In this (^^) scenario, all three zones are down in the primary region. Requests from clients can quickly be routed to the other regions through some GSLB solution. Eventually (<10s) the leases for any unavailable ranges in the downed region are transferred through a raft operation to any of the other two regions and under-replicated ranges are up-replicated to meet the survival goal (five replicas).
This ^^ scenario is similar to the previous one, only in a different region.
Data Domiciling Option
Data domiciling in CockroachDB allow users to keep certain subsets of data in specific localities. For example: US data only across nodes in the US, EU data across nodes in EU and so forth for compliance and performance reasons. It’s implemented by controlling the placement of specific row or table data using regional tables with the
REGIONAL BY ROW and
REGIONAL BY TABLE clauses. These placement constraints can be either through restrictions or super regions.
A database can use
PLACEMENT RESTRICTED to opt-out of non-voting replicas, which can be placed outside of the regions indicated in zone configuration constraints.
In addition to data domiciling,
PLACEMENT RESTRICTED can be used to reduce the total amount of data in the cluster and reduce the overhead of replicating data across a large number of regions. Global tables are not affected by
PLACEMENT RESTRICTED and will still be placed in all database regions.
Super regions were introduced in 22.1 primarily to enhance the data domiciling capability. Super regions allow a user to define a set of regions on the database, such that
regional-by-row tables located within the super region will have all of their replicas located within the super region.
Super regions take a different approach to data domiciling than
PLACEMENT RESTRICTED. Specifically, super regions make it so that all replicas (both voting and non-voting) are placed within the super region, whereas
PLACEMENT RESTRICTED makes it so that there are no non-voting replicas.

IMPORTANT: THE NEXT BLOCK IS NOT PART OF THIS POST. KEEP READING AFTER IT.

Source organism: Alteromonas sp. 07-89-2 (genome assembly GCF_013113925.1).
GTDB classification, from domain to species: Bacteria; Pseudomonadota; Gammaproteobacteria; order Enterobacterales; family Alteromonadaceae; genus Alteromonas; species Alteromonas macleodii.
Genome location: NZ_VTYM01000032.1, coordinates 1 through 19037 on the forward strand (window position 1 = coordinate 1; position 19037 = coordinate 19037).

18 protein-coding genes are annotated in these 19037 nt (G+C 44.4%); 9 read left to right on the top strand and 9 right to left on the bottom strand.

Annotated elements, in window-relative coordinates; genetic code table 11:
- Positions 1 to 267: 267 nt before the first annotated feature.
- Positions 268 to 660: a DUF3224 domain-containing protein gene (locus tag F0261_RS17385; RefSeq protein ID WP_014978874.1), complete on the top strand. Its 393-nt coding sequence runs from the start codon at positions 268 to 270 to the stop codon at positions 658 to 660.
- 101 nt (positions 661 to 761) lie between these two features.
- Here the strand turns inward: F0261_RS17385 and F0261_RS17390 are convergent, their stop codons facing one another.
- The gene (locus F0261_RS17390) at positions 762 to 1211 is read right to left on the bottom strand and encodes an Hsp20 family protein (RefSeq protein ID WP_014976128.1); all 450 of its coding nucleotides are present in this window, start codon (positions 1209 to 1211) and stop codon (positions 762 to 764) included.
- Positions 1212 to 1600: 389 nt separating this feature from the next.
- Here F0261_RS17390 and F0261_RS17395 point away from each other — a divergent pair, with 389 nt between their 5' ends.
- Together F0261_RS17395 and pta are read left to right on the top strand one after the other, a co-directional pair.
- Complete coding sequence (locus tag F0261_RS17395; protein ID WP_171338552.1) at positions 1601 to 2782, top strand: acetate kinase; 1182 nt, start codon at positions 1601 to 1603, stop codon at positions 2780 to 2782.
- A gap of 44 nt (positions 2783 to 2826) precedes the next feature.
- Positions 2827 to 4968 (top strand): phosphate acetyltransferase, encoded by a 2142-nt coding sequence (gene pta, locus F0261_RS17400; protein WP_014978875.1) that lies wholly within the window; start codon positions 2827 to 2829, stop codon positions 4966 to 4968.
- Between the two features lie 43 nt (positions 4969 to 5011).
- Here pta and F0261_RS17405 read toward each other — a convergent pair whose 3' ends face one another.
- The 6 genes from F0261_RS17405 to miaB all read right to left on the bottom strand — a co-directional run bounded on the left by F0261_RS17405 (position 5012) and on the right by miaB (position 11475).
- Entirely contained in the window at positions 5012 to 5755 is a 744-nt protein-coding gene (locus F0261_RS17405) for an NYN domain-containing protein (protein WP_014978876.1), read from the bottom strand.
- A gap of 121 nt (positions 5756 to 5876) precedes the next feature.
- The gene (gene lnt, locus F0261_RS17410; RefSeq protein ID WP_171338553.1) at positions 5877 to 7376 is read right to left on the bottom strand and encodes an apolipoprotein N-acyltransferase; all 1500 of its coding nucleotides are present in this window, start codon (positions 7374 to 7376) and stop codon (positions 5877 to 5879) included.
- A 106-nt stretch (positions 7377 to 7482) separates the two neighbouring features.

This means that with super regions, you get to have both data domiciling and region survivability, and region-local latencies on writes. The likelihood of a super-region having a full outage is significantly lower than a single region, but in case that would happen, only access to domiciled data would be be refused. An outage of that magnitude and you'd probably have bigger fish to fry.
In this ^^ diagram, there are three super-regions with domiciled data in each. In the event of a single region outage in any of these super-regions, it would still allow forward progress for domiciled data. In addition, domiciled data will have all its voting and non-voting replicas pinned to each super-region, allowing writes to reach a quorum without any cross-link coordination.
To wrap things up, here is a basic cconfiguration example of using regional-by-row. It uses a computed column with the
crdb_internal_region to map city names into region names, which is then used for replica placement.
create table users ( id uuid not null default gen_random_uuid(), city string not null, first_name string not null, last_name string not null, address string not null, primary key (id asc) ); create index users_last_name_index on users (city, last_name); insert into users (city, first_name, last_name, address) select 'stockholm', md5(random()::text), md5(random()::text), md5(random()::text) from generate_series(1, 100); insert into users (city, first_name, last_name, address) select 'dublin', md5(random()::text), md5(random()::text), md5(random()::text) from generate_series(1, 100); insert into users (city, first_name, last_name, address) select 'boston', md5(random()::text), md5(random()::text), md5(random()::text) from generate_series(1, 100); alter database test primary region "eu-central-1"; alter database test add region "eu-west-3"; alter database test add region "us-east-2"; alter table users add column region crdb_internal_region as ( case when city in ('stockholm', 'copenhagen', 'helsinki', 'oslo', 'riga', 'tallinn') then 'eu-central-1' when city in ('dublin', 'belfast', 'london', 'liverpool', 'manchester', 'glasgow', 'birmingham', 'leeds', 'madrid', 'barcelona', 'sintra', 'rome', 'milan', 'lyon', 'lisbon', 'toulouse', 'paris', 'cologne', 'seville', 'marseille', 'naples', 'turin', 'valencia', 'palermo') then 'eu-west-3' when city in ('new york', 'boston', 'washington dc', 'miami', 'charlotte', 'atlanta', 'chicago', 'st louis', 'indianapolis', 'nashville', 'dallas', 'houston', 'san francisco', 'los angeles', 'san diego', 'portland', 'las vegas', 'salt lake city') then 'us-east-2' else 'eu-central-1' end ) stored not null; alter table users set locality regional by row as region; select id,city,region from users; show ranges from table users;
In this article, we looked at CockroachDB's multi-active availability model to survive region level failures. In addition, using "super-regions" enables data domiciling to benefit from both low latency reads and writes and region level survival. All using a declarative approach with a few SQL statements.